In the present invention, there are two distinct situations under which manipulation may be done. One is in the absence of interatomic (Van der Waals forces) and restoring forces, in which case manipulations may be made as though the ball-and-tube three-dimensional model is a simple construction of balls and sticks put together with rotary joints. The other situation for manipulation is with consideration given to the interatomic and restoring forces, which cause more complex geometric distortion (i.e. not local to the perturbation) than simple rotations and displacements. The term used in the preferred embodiment to the situation taking all the forces into account is "physically based modeling" (PBM). In the system of the preferred embodiment PBM can be turned off and on by user-initiated signal. In the present section, three-dimensional manipulation is described with PBM turned off. In a following section titled "Physically Based Modeling", manipulation is described with PBM turned on.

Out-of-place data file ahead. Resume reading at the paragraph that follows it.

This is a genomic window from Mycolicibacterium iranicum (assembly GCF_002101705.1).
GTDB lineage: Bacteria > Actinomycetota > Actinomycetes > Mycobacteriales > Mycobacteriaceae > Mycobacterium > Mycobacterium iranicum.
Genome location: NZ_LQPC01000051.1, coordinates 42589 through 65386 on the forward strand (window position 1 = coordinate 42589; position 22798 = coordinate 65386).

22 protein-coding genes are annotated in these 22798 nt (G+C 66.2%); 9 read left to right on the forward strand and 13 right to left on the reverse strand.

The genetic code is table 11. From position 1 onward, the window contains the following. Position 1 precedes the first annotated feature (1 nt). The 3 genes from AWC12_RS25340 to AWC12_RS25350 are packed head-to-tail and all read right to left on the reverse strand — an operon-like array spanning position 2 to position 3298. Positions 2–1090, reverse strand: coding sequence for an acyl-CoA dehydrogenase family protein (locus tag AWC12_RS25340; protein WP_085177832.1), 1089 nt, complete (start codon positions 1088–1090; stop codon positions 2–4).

In the preferred embodiment a unique method providing intuitive feedback has been developed and is used during the distortion of geometry of a model in the three-dimensional editor. The method imitates situations familiar in many other activities. When a user selects an object in the editor, the system, referring to the topology in the data base, determines a set of local coordinates that the user may perturb using that object. For example, if the user selects a non-conjugated acyclic bond, the system "knows" that stretching of the bond and dihedral rotation are the only chemically reasonable motions. The system displays visible indications called "knurls" to indicate the available motions to the user.